The Sixties were a time of social revolution and change, and the Seventies picked up where the 60's left off. And Michiganders said, why can't we have a state lottery like other states?

So fifty years ago this week, on May 16th, 1972, Michigan voters approved a state constitutional amendment legalizing the Michigan Lottery. What's interesting is Michigan's four constitutions prior to this amendment all prohibited lotteries; the most recent less than a decade earlier, in 1963.

As always, it was about money. Politicians could see dollar signs in their eyes, and it sure beat voting for a tax increase. Michigan Democratic Senator John Bowman said voters were legalizing what people were already doing privately, and Grand Rapids Republican, Leander Robert Vander Laan put it even more succinctly: "The sooner it's put into operation, the sooner the state can begin collecting money."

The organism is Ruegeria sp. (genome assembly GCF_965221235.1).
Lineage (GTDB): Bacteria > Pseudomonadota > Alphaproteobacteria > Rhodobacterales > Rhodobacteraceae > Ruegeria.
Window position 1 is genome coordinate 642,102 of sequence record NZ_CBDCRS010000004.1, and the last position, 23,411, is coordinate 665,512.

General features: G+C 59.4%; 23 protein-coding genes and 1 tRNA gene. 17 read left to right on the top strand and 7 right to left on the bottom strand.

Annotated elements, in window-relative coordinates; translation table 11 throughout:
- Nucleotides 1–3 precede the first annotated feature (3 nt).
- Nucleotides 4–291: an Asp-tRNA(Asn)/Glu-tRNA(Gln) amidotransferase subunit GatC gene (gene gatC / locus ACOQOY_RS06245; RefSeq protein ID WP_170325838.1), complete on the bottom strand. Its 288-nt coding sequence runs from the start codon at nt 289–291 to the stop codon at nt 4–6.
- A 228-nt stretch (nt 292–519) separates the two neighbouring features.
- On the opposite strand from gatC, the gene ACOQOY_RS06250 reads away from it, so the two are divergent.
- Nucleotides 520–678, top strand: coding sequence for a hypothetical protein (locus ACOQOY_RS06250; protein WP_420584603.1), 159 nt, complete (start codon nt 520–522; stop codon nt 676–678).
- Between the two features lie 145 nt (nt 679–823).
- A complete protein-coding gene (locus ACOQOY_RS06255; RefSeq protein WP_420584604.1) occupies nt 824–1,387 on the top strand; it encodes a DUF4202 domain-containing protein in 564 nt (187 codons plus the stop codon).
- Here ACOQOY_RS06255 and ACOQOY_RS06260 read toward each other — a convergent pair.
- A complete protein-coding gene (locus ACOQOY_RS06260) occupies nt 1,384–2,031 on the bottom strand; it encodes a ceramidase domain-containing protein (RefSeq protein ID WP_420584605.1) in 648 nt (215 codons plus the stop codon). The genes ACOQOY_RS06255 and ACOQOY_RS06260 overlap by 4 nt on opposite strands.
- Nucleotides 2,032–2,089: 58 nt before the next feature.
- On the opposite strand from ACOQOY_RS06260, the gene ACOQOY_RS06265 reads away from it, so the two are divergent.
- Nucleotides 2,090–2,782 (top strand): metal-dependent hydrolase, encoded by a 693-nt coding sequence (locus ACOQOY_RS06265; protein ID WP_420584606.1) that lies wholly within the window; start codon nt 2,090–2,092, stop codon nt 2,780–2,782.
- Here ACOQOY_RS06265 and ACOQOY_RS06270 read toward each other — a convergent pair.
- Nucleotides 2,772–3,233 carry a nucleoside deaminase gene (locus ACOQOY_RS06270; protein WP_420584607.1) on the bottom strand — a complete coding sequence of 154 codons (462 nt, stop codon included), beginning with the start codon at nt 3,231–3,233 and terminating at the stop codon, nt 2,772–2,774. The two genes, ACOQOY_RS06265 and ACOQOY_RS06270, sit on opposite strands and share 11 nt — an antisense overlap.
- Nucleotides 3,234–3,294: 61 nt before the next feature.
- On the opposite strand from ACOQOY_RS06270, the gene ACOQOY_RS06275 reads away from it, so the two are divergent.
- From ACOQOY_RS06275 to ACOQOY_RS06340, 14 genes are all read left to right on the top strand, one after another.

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Michigan's role model was New Jersey. State officials anticipated the lottery being legalized and were working with New Jersey officials preparing themselves for what was to come. New Jersey was already selling lottery tickets in grocery stores and transportation depots through vending machines. Now, fifty years later, we have casinos, legalized marijuana and legalized online sports betting. Some say we don't have a road to perdition, we have a multi-highway.

Oh, the women in front of the lottery balls, that's Aggie Usedly. She was "the lottery woman" on the nightly drawings on TV. Usedly died in 2019 at the age of 79.

Check Out This Charming Corktown Home Built for the Detroit Tigers' First Owner

This charming old home in Detroit's historic Corktown neighborhood was built in the late 1800s by James Burns. Burns was the first owner of the Detroit Tigers, owning the ball club from 1901 to 1902.

Garfield, McKinley, & Michigan

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